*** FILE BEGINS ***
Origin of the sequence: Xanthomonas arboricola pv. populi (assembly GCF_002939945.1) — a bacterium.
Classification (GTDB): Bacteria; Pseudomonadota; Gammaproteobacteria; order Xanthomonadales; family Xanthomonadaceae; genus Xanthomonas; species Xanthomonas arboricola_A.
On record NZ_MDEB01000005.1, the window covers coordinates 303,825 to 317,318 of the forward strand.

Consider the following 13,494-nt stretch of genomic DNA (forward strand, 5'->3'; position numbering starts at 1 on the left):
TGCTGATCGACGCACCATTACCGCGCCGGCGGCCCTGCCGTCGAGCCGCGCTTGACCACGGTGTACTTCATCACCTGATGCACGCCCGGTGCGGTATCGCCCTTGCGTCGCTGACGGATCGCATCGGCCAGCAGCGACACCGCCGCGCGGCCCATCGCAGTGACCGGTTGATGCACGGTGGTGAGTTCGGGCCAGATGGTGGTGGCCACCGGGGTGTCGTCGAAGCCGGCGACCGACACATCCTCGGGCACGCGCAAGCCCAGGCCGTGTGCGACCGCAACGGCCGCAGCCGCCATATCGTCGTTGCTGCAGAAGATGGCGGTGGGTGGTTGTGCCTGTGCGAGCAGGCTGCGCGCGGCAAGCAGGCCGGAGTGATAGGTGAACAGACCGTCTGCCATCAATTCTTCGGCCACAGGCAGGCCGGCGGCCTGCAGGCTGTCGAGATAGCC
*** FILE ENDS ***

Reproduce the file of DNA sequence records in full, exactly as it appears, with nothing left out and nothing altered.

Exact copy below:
Origin of the sequence: Xanthomonas arboricola pv. populi (assembly GCF_002939945.1) — a bacterium.
Classification (GTDB): Bacteria; Pseudomonadota; Gammaproteobacteria; order Xanthomonadales; family Xanthomonadaceae; genus Xanthomonas; species Xanthomonas arboricola_A.
On record NZ_MDEB01000005.1, the window covers coordinates 303,825 to 317,318 of the forward strand.

Consider the following 13,494-nt stretch of genomic DNA (forward strand, 5'->3'; position numbering starts at 1 on the left):
TGCTGATCGACGCACCATTACCGCGCCGGCGGCCCTGCCGTCGAGCCGCGCTTGACCACGGTGTACTTCATCACCTGATGCACGCCCGGTGCGGTATCGCCCTTGCGTCGCTGACGGATCGCATCGGCCAGCAGCGACACCGCCGCGCGGCCCATCGCAGTGACCGGTTGATGCACGGTGGTGAGTTCGGGCCAGATGGTGGTGGCCACCGGGGTGTCGTCGAAGCCGGCGACCGACACATCCTCGGGCACGCGCAAGCCCAGGCCGTGTGCGACCGCAACGGCCGCAGCCGCCATATCGTCGTTGCTGCAGAAGATGGCGGTGGGTGGTTGTGCCTGTGCGAGCAGGCTGCGCGCGGCAAGCAGGCCGGAGTGATAGGTGAACAGACCGTCTGCCATCAATTCTTCGGCCACAGGCAGGCCGGCGGCCTGCAGGCTGTCGAGATAGCC